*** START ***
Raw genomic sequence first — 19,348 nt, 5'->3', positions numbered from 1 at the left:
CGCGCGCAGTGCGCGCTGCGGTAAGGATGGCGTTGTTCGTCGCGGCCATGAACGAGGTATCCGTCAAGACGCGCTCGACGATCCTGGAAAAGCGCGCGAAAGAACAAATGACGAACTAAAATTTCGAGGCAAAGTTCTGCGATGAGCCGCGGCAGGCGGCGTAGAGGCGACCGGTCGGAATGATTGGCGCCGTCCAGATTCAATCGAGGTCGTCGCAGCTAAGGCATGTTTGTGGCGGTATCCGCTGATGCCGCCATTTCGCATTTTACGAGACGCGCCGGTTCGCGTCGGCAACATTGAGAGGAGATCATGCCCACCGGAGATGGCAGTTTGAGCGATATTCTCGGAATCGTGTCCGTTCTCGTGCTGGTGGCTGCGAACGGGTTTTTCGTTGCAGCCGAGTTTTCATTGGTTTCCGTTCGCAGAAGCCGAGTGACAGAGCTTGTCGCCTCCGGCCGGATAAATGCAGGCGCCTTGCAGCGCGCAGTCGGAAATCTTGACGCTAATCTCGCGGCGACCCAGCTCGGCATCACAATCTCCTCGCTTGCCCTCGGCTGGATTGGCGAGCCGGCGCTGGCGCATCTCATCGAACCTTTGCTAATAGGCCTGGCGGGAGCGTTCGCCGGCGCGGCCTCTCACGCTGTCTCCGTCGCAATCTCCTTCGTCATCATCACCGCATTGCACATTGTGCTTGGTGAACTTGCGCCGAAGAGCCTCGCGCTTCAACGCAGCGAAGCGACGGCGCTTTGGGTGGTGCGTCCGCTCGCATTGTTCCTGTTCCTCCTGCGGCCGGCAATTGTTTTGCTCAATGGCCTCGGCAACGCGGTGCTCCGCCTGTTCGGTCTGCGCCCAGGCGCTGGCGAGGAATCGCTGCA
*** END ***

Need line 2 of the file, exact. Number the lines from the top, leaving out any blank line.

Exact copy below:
CGCGCGCAGTGCGCGCTGCGGTAAGGATGGCGTTGTTCGTCGCGGCCATGAACGAGGTATCCGTCAAGACGCGCTCGACGATCCTGGAAAAGCGCGCGAAAGAACAAATGACGAACTAAAATTTCGAGGCAAAGTTCTGCGATGAGCCGCGGCAGGCGGCGTAGAGGCGACCGGTCGGAATGATTGGCGCCGTCCAGATTCAATCGAGGTCGTCGCAGCTAAGGCATGTTTGTGGCGGTATCCGCTGATGCCGCCATTTCGCATTTTACGAGACGCGCCGGTTCGCGTCGGCAACATTGAGAGGAGATCATGCCCACCGGAGATGGCAGTTTGAGCGATATTCTCGGAATCGTGTCCGTTCTCGTGCTGGTGGCTGCGAACGGGTTTTTCGTTGCAGCCGAGTTTTCATTGGTTTCCGTTCGCAGAAGCCGAGTGACAGAGCTTGTCGCCTCCGGCCGGATAAATGCAGGCGCCTTGCAGCGCGCAGTCGGAAATCTTGACGCTAATCTCGCGGCGACCCAGCTCGGCATCACAATCTCCTCGCTTGCCCTCGGCTGGATTGGCGAGCCGGCGCTGGCGCATCTCATCGAACCTTTGCTAATAGGCCTGGCGGGAGCGTTCGCCGGCGCGGCCTCTCACGCTGTCTCCGTCGCAATCTCCTTCGTCATCATCACCGCATTGCACATTGTGCTTGGTGAACTTGCGCCGAAGAGCCTCGCGCTTCAACGCAGCGAAGCGACGGCGCTTTGGGTGGTGCGTCCGCTCGCATTGTTCCTGTTCCTCCTGCGGCCGGCAATTGTTTTGCTCAATGGCCTCGGCAACGCGGTGCTCCGCCTGTTCGGTCTGCGCCCAGGCGCTGGCGAGGAATCGCTGCA